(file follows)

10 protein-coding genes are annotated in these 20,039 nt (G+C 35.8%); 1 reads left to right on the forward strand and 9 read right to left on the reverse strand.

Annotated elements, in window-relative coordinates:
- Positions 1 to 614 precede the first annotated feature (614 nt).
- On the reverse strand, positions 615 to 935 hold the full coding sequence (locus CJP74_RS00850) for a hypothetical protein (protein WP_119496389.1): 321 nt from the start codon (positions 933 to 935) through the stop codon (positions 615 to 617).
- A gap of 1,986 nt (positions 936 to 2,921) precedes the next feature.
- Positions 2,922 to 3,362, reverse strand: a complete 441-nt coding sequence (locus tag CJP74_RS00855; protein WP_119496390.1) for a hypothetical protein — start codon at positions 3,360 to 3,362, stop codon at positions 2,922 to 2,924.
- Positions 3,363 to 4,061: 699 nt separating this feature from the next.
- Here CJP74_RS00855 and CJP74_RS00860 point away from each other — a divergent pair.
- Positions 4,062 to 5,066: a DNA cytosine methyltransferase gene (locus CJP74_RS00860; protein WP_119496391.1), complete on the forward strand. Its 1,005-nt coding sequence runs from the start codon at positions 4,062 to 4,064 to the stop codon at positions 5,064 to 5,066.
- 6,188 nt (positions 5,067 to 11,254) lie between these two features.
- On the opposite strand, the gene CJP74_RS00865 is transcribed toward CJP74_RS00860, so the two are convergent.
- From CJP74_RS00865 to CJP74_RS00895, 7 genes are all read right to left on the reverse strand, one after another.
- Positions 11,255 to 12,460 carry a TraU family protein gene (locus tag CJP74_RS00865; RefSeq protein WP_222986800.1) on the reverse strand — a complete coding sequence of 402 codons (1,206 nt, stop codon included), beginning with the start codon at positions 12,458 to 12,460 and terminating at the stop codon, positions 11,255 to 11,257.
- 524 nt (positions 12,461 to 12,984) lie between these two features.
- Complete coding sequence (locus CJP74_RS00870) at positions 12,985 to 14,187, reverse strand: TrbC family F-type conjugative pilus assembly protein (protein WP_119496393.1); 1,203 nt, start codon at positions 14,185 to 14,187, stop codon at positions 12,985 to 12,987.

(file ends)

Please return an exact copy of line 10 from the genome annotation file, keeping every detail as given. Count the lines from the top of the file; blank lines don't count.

- 6,188 nt (positions 5,067 to 11,254) lie between these two features.